For Ms Atikah, this did not square with her experience. “I was praying and doing all these things and still, I was going through depression. If I believe my God is compassionate and merciful, then it doesn’t align with the narrative that I am being punished or that this is happening to me because I am sinful.”

She has attracted the notice of religious groups such as Safinah Institute, a centre for Islamic education, which invited her to share her views in 2017 to support those with mental health challenges.

The rise of Muslim personalities like her in the online sphere has caught the attention of the Islamic Religious Council of Singapore (Muis). In recent years, Muis and its partner organisations have created more opportunities for young people to have casual conversations with religious leaders.

This includes the “Ask Me Anything” video streams on Instagram, hosted by millennial religious teachers such as Al-Islah Mosque’s Ustaz Khairul Anwar Mohamed Aznan, 33, and sites such as Muslim.sg, which discuss issues such as interfaith relations and women in technology.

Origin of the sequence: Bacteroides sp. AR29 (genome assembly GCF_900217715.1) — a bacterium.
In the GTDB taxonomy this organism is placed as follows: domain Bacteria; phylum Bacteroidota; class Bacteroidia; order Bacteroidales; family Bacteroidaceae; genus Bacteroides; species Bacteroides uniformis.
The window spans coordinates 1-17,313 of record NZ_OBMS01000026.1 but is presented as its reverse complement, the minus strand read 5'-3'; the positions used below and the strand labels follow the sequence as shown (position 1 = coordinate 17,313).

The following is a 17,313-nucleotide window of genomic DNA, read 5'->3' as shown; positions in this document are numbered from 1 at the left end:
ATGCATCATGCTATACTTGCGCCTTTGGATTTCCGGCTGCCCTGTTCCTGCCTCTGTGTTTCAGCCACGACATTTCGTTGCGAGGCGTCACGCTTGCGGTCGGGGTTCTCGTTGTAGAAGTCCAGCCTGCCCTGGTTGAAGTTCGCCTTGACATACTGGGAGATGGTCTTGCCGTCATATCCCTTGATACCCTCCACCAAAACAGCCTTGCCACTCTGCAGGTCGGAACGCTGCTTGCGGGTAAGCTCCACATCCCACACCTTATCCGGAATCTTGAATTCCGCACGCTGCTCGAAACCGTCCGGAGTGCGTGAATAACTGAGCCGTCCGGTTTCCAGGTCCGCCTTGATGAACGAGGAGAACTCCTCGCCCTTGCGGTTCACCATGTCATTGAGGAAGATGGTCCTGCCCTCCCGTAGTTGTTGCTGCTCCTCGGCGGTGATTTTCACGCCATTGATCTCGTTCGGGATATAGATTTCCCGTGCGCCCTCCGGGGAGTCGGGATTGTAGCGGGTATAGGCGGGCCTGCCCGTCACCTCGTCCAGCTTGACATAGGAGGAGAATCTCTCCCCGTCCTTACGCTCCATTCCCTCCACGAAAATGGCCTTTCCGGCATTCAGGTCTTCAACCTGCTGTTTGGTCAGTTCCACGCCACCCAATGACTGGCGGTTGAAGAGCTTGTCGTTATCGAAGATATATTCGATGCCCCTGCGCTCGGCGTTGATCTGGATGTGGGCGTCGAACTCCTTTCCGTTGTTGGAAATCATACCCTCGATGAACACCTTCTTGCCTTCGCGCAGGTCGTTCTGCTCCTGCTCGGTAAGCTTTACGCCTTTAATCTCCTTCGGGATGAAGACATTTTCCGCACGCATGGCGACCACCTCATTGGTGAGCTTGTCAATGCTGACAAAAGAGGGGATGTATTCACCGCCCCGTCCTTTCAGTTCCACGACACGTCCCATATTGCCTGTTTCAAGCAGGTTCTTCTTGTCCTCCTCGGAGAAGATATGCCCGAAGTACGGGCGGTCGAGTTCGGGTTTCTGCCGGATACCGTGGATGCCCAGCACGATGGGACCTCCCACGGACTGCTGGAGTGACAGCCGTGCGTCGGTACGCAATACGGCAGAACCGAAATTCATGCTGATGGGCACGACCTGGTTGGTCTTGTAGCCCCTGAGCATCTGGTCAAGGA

“Youth may feel embarrassed to talk to religious teachers, but we want to make it more accessible to them. Especially in today’s climate (of religious extremism), it could be more problematic if they reach out to the wrong person online,” said Ustaz Khairul, who attended some workshops on creating engaging video content by YouTube channel Ministry Of Funny last year.

Moves like this have helped to open up discussions about contemporary issues such as feminism in Islam, said Ms Atikah.

While companies have offered her sponsorship deals of up to $500 a social media post, she has refused them so as not to compromise her credibility.

She also does not like being identified as an influencer.

“You may be able to get a lot more ‘likes’ if you start advertising things. But it goes against my purpose of using social media for social good.”


Venerable Seck Kwang Phing (second from left) with members of the Singapore Buddhist Federation Youth, (from left) Mr Lawrence Lee, Ms Candy Chang and Mr Tse Mun Hoi. ST PHOTO: DESMOND WEE

Most young people who identify themselves as Buddhists do not actively practise the religion, says president of the Singapore Buddhist Federation Youth (SBFY) Lawrence Lee.

“In a typical family, if you ask your mother or ah ma about things like why they always pray to Guan Yin, the goddess of mercy, or why you can’t eat beef, they will often tell you not to ask so much and just follow the traditions,” said the 39-year-old property agent.